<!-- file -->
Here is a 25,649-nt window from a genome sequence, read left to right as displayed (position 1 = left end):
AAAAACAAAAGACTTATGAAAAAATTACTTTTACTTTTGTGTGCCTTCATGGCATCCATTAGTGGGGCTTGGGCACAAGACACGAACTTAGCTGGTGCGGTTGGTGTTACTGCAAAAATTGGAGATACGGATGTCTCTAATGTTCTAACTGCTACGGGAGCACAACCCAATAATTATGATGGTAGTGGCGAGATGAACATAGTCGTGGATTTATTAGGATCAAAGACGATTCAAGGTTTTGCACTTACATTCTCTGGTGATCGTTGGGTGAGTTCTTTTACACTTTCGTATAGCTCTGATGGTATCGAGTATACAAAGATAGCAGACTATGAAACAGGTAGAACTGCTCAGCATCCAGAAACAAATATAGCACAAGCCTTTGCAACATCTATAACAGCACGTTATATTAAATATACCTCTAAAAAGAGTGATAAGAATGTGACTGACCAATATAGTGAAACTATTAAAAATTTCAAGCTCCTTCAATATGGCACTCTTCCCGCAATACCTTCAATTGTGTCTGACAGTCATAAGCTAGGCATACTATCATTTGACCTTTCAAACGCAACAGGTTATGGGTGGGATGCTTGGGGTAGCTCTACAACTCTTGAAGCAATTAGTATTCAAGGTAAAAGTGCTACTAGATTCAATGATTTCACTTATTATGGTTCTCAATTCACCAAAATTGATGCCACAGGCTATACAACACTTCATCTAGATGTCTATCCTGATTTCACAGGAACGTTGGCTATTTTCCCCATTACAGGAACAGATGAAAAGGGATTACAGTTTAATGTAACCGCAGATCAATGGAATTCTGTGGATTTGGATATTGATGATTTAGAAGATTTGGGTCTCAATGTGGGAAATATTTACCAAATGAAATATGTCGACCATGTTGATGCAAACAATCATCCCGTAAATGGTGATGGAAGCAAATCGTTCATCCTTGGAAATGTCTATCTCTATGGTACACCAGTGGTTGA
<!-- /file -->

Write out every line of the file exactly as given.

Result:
Here is a 25,649-nt window from a genome sequence, read left to right as displayed (position 1 = left end):
AAAAACAAAAGACTTATGAAAAAATTACTTTTACTTTTGTGTGCCTTCATGGCATCCATTAGTGGGGCTTGGGCACAAGACACGAACTTAGCTGGTGCGGTTGGTGTTACTGCAAAAATTGGAGATACGGATGTCTCTAATGTTCTAACTGCTACGGGAGCACAACCCAATAATTATGATGGTAGTGGCGAGATGAACATAGTCGTGGATTTATTAGGATCAAAGACGATTCAAGGTTTTGCACTTACATTCTCTGGTGATCGTTGGGTGAGTTCTTTTACACTTTCGTATAGCTCTGATGGTATCGAGTATACAAAGATAGCAGACTATGAAACAGGTAGAACTGCTCAGCATCCAGAAACAAATATAGCACAAGCCTTTGCAACATCTATAACAGCACGTTATATTAAATATACCTCTAAAAAGAGTGATAAGAATGTGACTGACCAATATAGTGAAACTATTAAAAATTTCAAGCTCCTTCAATATGGCACTCTTCCCGCAATACCTTCAATTGTGTCTGACAGTCATAAGCTAGGCATACTATCATTTGACCTTTCAAACGCAACAGGTTATGGGTGGGATGCTTGGGGTAGCTCTACAACTCTTGAAGCAATTAGTATTCAAGGTAAAAGTGCTACTAGATTCAATGATTTCACTTATTATGGTTCTCAATTCACCAAAATTGATGCCACAGGCTATACAACACTTCATCTAGATGTCTATCCTGATTTCACAGGAACGTTGGCTATTTTCCCCATTACAGGAACAGATGAAAAGGGATTACAGTTTAATGTAACCGCAGATCAATGGAATTCTGTGGATTTGGATATTGATGATTTAGAAGATTTGGGTCTCAATGTGGGAAATATTTACCAAATGAAATATGTCGACCATGTTGATGCAAACAATCATCCCGTAAATGGTGATGGAAGCAAATCGTTCATCCTTGGAAATGTCTATCTCTATGGTACACCAGTGGTTGA